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Linda Stone-Ferrier

"The Rembrandt Research Project: Issues and Controversies"
Humanities Lecture Series

Thu., Feb. 26, 2004, 7:30pm
Location: Spencer Museum of Art Auditorium
Linda Stone-Ferrier, Professor of Art History at the University of Kansas, will present ?The Rembrandt Research Project: Issues and Controversies.? Stone-Ferrier?s lecture will address a long-standing project funded by the Dutch government that aims to determine, once and for all, which paintings were painted by Rembrandt and which were not. The project has spawned controversies among art historians about what determines authenticity and how authenticity is defined.

Seventeenth-century Dutch art, including Rembrandt?s, is one of Stone-Ferrier?s favorite subjects. She has written two books, Images of Textiles: The Weave of Seventeenth Century Dutch Art and Society (1985) and Dutch Prints of Daily Life: Mirrors of Life or Masks of Morals? (1983), and curated an exhibition on scenes of Dutch daily life and the controversies surrounding how those scenes are interpreted. She has also written 20 scholarly articles and reviews on seventeenth-century Dutch scenes of daily life and landscapes.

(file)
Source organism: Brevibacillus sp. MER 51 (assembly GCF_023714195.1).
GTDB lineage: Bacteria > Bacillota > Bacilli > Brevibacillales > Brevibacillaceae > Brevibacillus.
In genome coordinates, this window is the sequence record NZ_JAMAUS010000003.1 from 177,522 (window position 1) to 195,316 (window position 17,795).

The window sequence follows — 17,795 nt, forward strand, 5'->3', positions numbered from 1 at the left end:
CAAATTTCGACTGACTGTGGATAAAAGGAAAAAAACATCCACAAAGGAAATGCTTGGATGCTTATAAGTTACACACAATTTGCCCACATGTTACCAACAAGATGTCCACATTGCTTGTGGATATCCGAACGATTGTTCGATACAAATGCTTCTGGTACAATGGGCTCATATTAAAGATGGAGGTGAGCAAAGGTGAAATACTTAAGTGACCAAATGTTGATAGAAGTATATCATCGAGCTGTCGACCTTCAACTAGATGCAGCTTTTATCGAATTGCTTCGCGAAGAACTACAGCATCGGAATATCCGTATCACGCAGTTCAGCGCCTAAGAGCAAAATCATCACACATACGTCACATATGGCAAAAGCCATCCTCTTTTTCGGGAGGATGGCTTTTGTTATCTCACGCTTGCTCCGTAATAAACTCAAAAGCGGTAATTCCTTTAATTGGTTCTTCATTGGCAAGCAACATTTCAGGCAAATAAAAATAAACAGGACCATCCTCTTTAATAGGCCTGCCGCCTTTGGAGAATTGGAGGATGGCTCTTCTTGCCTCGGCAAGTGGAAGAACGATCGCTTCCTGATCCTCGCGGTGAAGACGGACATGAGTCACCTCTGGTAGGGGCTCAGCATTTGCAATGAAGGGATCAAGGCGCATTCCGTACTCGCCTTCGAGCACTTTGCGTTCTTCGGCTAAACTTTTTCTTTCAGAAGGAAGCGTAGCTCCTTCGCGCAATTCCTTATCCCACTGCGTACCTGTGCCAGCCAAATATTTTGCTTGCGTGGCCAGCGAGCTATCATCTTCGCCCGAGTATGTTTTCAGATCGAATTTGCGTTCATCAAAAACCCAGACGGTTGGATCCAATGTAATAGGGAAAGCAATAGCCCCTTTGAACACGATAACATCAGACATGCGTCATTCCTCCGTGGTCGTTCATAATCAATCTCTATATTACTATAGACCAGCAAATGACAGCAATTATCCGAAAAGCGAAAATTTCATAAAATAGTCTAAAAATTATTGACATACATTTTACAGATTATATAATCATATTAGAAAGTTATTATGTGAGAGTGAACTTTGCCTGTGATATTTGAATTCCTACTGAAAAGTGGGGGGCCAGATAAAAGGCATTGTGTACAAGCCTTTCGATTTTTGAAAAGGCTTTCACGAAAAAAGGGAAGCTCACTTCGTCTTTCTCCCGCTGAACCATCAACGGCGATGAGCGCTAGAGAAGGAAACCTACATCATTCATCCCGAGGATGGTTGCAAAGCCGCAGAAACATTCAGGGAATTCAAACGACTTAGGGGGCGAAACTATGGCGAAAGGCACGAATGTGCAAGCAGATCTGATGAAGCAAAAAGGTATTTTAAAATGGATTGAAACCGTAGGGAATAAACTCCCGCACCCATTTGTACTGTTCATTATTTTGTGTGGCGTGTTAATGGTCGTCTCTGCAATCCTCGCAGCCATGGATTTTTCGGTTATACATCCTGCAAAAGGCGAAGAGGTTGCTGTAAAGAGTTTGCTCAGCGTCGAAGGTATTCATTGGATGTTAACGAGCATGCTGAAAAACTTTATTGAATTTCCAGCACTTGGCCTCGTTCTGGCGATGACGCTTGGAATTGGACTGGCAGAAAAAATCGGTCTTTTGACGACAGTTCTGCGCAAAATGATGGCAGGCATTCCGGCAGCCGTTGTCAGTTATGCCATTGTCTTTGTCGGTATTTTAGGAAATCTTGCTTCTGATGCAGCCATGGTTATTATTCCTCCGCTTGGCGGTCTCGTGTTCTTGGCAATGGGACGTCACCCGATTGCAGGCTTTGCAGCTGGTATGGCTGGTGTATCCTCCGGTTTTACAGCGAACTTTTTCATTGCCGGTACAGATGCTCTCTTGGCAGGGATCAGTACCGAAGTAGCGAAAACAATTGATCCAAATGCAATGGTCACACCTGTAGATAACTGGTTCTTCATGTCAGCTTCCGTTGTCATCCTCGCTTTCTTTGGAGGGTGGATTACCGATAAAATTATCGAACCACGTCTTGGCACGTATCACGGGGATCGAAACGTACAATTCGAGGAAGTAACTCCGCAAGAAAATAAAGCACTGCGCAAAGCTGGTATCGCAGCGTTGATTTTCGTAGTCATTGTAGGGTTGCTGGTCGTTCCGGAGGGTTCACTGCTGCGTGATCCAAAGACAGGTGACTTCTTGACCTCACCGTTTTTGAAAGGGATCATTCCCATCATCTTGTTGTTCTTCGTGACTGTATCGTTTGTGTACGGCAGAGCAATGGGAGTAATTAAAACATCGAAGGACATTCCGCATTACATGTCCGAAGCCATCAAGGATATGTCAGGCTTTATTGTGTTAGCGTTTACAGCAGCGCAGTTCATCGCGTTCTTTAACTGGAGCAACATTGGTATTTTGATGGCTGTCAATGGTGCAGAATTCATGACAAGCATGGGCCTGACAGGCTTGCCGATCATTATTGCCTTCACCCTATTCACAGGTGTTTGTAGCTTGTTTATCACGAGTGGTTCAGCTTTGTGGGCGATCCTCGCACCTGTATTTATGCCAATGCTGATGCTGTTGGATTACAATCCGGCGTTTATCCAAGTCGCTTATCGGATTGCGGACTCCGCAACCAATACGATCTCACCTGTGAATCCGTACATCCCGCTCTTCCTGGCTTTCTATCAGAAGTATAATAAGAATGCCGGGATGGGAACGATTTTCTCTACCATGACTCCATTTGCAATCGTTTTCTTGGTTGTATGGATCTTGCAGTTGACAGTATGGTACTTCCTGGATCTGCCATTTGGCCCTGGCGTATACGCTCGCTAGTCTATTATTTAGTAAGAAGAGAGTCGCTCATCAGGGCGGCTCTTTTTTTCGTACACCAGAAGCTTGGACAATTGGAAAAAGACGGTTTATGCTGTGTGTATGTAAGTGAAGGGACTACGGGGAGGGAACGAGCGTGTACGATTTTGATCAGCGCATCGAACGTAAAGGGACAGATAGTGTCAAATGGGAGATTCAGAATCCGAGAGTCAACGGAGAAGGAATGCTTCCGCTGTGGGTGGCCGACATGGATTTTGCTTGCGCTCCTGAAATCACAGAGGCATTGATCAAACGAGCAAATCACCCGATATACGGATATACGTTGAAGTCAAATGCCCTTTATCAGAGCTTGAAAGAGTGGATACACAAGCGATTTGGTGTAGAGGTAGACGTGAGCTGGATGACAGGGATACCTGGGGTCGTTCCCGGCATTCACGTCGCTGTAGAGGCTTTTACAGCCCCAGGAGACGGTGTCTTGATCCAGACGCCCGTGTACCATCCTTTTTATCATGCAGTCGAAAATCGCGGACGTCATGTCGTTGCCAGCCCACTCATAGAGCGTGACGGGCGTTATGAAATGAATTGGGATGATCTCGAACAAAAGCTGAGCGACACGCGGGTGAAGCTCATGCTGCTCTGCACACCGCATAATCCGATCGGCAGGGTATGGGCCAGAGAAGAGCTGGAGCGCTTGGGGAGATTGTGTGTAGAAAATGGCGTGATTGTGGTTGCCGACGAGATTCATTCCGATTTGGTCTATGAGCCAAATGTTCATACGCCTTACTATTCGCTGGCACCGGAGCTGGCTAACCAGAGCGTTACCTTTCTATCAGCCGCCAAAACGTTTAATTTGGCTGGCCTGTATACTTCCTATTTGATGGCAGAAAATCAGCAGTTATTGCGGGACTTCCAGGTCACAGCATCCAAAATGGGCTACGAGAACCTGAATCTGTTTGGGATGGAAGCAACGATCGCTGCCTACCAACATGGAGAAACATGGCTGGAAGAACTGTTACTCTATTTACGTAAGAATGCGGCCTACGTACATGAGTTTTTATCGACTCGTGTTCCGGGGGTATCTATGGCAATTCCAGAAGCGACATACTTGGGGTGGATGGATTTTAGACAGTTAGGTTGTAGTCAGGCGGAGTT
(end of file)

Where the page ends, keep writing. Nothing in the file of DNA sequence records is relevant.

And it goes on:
Stone-Ferrier holds a Ph.D. in art history from the University of California-Berkeley. She has taught at The University of Kansas since 1980 and is currently the chair of the Art History Department.

During her tenure at KU, Stone-Ferrier has become a sought-after mentor and advisor for doctoral dissertations, many of which have been inspired by her own work. She has advised eight dissertations and is currently working with another seven students on their dissertations. Stone-Ferrier?s teaching style has won her several awards, including the W.T. Kemper Fellowship for Teaching Excellence in Graduate Teaching (1998), the College of Liberal Arts and Sciences Graduate Mentor Award (1994), and the H. Bernerd Fink Award for Outstanding Classroom Teaching (1985).

In addition to awards for her teaching, Stone-Ferrier has received numerous research grants and fellowships including a National Endowment for the Arts Grant (1983-1984). In 1992 she was named a Hall Center for the Humanities Research Fellow.

Partial funding for the Humanities Lecture Series is provided by The National Endowment for the Humanities' 2000 Challenge Grant.

This event is free and open to the public.

February 26, 2004
7:30 p.m.
Spencer Museum of Art Auditorium
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